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October 10, 2018 at 4:56 pm #6650
What is the difference between Apache Flume and Kafka?
What are the most significant differences between Flume and Kafka?October 10, 2018 at 4:56 pm #6651
1) Kafka’s is a distributed publish-subscribe messaging system. Most of the development effort is involved with allowing subscribers to read exactly the messages they are interested in.
2) Kafka is being a pull system, i.e. Kafka provides back pressure to prevent overflowing consumers, by persistently storing the incoming messages until they expire, so that late consumers can pick the messages up at their own pace.
3) Kafka will store the data for some days or weeks or traffic, that would be able to be reprocessed any number of times, by any number of consumer groups, but most importantly, the create rate of those events will not overload the databases or the processes trying to get data into databases.
4) It can be used for any system to connect to other systems that requires enterprise level messaging (website activity tracking, operational metrics, stream processing etc) It’s a general purpose publish subscribe or queue system, and can mesh with any producer or consumer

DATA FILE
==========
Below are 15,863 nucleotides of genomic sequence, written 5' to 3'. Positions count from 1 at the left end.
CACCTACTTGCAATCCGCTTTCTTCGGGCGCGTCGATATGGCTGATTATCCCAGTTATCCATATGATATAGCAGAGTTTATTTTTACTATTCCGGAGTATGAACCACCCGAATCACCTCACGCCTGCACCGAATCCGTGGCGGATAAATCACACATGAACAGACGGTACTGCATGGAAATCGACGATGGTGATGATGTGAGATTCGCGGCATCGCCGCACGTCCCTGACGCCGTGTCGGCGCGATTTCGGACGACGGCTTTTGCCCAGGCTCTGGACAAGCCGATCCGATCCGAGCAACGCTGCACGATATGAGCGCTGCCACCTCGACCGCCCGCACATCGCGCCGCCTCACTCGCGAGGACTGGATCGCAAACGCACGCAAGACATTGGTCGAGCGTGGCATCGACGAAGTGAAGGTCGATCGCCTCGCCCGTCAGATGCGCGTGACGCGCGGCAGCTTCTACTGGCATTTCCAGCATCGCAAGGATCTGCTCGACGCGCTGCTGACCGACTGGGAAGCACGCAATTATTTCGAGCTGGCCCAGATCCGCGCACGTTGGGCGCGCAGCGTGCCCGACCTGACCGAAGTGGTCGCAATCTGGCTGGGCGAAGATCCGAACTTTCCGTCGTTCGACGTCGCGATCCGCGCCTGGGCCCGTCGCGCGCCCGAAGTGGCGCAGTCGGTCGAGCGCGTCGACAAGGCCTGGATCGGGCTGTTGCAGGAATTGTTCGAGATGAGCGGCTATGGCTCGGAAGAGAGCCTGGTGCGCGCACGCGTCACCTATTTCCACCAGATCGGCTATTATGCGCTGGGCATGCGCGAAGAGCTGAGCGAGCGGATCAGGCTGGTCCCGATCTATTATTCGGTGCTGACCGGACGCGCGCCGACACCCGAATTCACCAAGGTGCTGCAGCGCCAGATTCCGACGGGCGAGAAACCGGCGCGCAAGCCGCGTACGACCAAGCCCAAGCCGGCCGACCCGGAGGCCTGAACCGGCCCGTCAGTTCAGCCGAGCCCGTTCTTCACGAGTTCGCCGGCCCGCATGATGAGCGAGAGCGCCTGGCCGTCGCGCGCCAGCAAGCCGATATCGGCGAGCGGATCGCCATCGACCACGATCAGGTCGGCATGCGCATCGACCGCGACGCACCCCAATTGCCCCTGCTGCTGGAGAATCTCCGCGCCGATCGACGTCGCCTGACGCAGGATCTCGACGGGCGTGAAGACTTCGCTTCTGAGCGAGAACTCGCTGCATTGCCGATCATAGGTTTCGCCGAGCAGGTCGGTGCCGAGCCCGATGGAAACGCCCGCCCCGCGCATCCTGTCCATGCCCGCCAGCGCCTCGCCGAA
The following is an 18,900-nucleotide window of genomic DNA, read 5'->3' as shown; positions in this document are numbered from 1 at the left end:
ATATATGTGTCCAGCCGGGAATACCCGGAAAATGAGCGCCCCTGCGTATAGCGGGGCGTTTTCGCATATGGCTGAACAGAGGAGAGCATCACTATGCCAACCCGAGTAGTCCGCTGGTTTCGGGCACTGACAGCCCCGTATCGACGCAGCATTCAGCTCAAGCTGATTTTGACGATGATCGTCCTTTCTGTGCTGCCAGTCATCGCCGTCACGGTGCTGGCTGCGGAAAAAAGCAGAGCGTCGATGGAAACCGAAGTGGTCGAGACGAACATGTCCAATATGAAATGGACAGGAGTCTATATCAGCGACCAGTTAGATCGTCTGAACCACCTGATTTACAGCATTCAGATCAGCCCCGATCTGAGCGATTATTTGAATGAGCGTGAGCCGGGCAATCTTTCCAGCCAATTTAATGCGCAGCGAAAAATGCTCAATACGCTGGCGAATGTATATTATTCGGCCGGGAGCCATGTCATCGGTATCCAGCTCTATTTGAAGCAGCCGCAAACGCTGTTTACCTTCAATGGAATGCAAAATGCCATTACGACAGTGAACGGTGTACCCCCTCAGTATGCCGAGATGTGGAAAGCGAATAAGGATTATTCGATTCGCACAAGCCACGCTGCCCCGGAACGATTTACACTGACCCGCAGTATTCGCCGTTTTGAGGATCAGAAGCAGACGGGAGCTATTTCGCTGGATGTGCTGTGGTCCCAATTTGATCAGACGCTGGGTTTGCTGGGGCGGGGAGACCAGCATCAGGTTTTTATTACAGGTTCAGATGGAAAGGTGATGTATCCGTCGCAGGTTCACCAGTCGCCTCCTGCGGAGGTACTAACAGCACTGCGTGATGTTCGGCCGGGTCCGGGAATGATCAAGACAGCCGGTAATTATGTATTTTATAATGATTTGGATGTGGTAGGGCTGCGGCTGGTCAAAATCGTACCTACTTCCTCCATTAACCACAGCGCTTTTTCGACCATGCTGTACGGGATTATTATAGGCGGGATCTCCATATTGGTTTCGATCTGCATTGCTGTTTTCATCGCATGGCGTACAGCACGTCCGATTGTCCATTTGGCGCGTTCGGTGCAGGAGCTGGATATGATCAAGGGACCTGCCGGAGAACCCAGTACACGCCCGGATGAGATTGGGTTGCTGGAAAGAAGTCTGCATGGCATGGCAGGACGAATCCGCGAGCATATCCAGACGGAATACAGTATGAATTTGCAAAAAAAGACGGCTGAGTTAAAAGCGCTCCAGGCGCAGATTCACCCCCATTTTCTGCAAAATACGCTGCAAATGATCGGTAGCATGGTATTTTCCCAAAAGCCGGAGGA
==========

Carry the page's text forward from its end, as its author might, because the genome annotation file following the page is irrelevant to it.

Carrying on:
5) Kafka is very scalable. One of the key benefits of Kafka is that it is very easy to add large number of consumers without affecting performance and without down time.
6) High availability of events (recoverable in case of failures)
1) Flume has been developed to ingest data into Hadoop. It is tightly integrated with Hadoop’s monitoring system, file system, file formats, and utilities. Mostly Flume development is to make it compatibility with Hadoop.
2) Flume is a push system which implies data loss when consumers can’t keep up. Built around Hadoop ecosystem for the primary purpose of sending messages to HDFS & HBase.
3) Flume is not as scalable as Kafka as adding more consumers to Flume means changing the topology of Flume pipeline design, replicating the channel to deliver the messages to a new sink. It is not really a scalable solution when you have a huge number of consumers. Also since the flume topology needs to be changed, it requires some down time.
4) Flume does not replicate events – in case of flume-agent failure, you will lose events in the channel
When to use:
1) Flume: When working with non-relational data sources such as log files which are to be streamed into Hadoop.
Kafka: When in need of highly reliable and scalable enterprise messaging system to connect many multiple systems (Including Hadoop)
2) Kafka for Hadoop: Kafka is like a pipeline that collects data in real-time and pushes to Hadoop. Hadoop processes it inside and then as per the requirement either serves to other consumers (Dashboards, BI, etc) or stores it for further processing.
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